A quick google searched turned up no previousarticles, on this website or others, by the story’s author, He Kuada. Nor any indication that the “Rapeseed Association of China” actually exists. It turns ou that in Chinese “Kuada: can be translated as “exaggeration,” “hyperbole” or “over the top”; and the surname, “He” is the root of the word “harmonize.” He Kuada, translates roughly into “unified hyperbole” or “harmonious exaggeration.” China.org did not comment. He Kuada left no means of contacting him.
Liu Bolin, China’s Invisible Man artist
and his take on advertising
Fifty Chinese Celebrities and Boosting China’s Image Abroad
In 2010, China’s State Council Information Office released a 30-second television commercial and a 15-minute promotional film aimed at polishing China’s global image. The first part, People featured 50 Chinese celebrities, including wealthy businessman Li Ka-Shing, basketball star Yao Ming, astronaut Yang Liwei, Olympic diving diva Guo Jingjing, film director John Woo, pianist Lang Lang. movie star Jackie Chan Alibaba Group founder Jack Ma and actress Zhang Ziyi. [Source: Chang Ping, China Media Project, October 6, 2010]
The producer of the State Council publicity spots, Zhu Youguang, said that while “not every country has “national image publicity films”, all countries promote themselves in different ways.” The United States does not produce publicity films to promote its image, said Zhu, but this was simply because all of America’s feature films, animations and musical productions promoted its national image. [Ibid]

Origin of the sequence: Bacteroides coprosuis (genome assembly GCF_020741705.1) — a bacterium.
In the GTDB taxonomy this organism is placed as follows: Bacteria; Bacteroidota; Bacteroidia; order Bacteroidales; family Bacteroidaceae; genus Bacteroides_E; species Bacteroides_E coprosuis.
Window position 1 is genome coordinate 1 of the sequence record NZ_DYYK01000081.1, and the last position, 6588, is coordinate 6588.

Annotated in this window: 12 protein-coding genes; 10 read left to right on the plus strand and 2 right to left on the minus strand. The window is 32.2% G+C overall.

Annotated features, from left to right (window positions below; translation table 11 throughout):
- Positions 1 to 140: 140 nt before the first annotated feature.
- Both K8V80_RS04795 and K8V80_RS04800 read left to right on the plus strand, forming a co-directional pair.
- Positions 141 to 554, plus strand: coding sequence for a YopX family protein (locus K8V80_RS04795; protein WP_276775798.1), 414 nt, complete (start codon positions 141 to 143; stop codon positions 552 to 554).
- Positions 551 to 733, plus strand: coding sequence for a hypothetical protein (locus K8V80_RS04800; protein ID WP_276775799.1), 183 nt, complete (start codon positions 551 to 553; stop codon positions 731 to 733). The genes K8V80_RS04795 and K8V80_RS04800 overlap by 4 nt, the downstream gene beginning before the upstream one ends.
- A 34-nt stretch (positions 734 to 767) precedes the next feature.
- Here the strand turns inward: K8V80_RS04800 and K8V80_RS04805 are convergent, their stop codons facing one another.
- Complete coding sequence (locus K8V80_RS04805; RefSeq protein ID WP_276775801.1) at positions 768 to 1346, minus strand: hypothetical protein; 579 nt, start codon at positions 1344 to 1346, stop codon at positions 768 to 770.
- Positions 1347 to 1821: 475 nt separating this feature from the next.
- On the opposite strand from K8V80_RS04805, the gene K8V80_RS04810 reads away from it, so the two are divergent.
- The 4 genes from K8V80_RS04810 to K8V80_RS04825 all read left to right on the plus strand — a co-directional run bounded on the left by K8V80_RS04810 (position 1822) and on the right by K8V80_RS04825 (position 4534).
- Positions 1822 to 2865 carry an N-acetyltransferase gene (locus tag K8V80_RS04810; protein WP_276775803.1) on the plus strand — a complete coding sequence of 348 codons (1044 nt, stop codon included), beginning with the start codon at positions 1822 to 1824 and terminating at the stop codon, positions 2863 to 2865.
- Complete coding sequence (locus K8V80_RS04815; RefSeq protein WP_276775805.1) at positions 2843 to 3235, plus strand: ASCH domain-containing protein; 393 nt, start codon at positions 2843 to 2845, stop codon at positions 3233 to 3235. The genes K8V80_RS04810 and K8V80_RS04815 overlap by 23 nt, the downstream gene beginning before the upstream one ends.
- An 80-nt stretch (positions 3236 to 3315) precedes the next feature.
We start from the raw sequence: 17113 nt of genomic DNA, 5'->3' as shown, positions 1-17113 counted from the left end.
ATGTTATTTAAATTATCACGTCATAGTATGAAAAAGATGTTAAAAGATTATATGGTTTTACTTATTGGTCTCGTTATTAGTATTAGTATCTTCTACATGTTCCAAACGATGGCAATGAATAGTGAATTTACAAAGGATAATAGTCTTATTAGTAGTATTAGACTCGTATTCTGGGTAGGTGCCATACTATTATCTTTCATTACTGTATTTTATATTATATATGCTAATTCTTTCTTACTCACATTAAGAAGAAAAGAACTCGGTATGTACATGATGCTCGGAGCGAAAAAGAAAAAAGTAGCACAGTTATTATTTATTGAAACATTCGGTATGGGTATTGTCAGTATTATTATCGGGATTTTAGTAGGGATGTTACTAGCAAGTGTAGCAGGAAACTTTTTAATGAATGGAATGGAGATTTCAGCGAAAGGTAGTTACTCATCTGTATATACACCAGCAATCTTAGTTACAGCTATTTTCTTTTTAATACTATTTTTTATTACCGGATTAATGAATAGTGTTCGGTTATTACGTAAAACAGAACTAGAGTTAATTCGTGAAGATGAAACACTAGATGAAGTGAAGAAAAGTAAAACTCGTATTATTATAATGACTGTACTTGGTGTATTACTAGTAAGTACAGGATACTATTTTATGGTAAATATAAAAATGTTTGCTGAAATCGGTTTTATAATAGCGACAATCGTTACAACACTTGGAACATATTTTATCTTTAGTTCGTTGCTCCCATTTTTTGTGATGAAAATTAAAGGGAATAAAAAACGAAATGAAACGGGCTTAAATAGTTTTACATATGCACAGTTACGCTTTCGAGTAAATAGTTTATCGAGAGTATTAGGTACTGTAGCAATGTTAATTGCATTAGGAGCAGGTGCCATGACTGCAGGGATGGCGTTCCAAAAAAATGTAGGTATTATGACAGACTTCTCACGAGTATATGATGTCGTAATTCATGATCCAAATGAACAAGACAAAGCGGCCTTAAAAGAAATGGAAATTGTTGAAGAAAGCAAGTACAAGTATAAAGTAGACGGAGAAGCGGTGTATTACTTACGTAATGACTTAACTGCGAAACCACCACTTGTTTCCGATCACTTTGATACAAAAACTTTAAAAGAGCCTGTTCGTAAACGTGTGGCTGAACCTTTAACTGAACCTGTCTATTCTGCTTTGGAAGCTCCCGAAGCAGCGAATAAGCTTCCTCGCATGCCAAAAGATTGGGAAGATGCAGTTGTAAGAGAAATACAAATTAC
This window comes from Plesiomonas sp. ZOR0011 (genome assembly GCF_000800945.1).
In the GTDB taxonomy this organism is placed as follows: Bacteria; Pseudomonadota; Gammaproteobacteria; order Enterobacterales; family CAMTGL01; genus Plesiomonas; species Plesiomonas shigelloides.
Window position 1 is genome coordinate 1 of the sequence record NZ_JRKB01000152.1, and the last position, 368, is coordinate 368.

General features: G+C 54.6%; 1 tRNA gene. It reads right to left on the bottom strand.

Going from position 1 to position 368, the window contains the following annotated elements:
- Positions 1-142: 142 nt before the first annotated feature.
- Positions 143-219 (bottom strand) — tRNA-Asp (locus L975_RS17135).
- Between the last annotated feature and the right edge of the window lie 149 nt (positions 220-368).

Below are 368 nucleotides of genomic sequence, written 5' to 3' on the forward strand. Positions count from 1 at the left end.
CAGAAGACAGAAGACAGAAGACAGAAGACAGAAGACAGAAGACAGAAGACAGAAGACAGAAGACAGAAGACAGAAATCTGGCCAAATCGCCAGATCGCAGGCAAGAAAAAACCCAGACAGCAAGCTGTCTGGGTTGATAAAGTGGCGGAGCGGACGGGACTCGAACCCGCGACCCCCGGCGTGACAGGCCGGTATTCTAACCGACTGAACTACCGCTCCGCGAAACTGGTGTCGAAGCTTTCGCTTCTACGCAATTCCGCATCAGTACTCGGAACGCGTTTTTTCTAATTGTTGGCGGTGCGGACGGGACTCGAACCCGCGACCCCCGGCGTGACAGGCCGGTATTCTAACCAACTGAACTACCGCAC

Zhu You’s argument is that China does not yet have the cultural means to get its messages out. Therefore, he says, “[We] must resort to publicity films like this in order to achieve short-term results.” What are foreigners supposed to glean from this publicity film? The idea is that foreigners will recognize the faces of these Chinese celebrities and see them as representative of China. In one Chinese media report, the film spot’s executive producer, Su Mingxia “, said the 30-second film ‘shows the situation of ordinary Chinese, and how they live and work.” [Ibid]
The campaign was only one high profile example of China’s effort to sell its virtues to the rest of the world. In 2009 alone, the central government spent 45 billion yuan (US$6.6 billion) to increase the international influence of the Xinhua News Agency, China Central Television (CCTV) and China Radio International (CRI). Also in 2009, Chinese leaders welcome international media bigwigs such as News Corp chief Rupert Murdoch and the former British Broadcasting Cooperation's former executive, Richard Sambrook to the Great Hall of the People in Beijing for the first World Media Summit, dubbed the “Media Olympics”. It also witnessed the international launch of the English-language version of the Global Times, as well as a US edition of China Daily, the primary English-language mouthpiece for the Chinese government. [Source: Kent Ewing, Asian Times]
Image Sources: 1, 2) Landsberger Posters http://www.iisg.nl/~landsberger/; 3, 4) Censorship symbols, Human Rights Watch; 5) Hu Jintao, Wikipedia ; 6, 7, 8) Advertising, University of Washington ; Liu Bolin, China’s Invisible Man artist, Global Times Chinese: photo.huanqiu.com http://photo.huanqiu.com/creativity/unlimited/2010-11/1254288.html
Text Sources: New York Times, Washington Post, Los Angeles Times, Times of London, National Geographic, The New Yorker, Time, Newsweek, Reuters, AP, Lonely Planet Guides, Compton’s Encyclopedia and various books and other publications.
© 2008 Jeffrey Hays
Last updated April 2012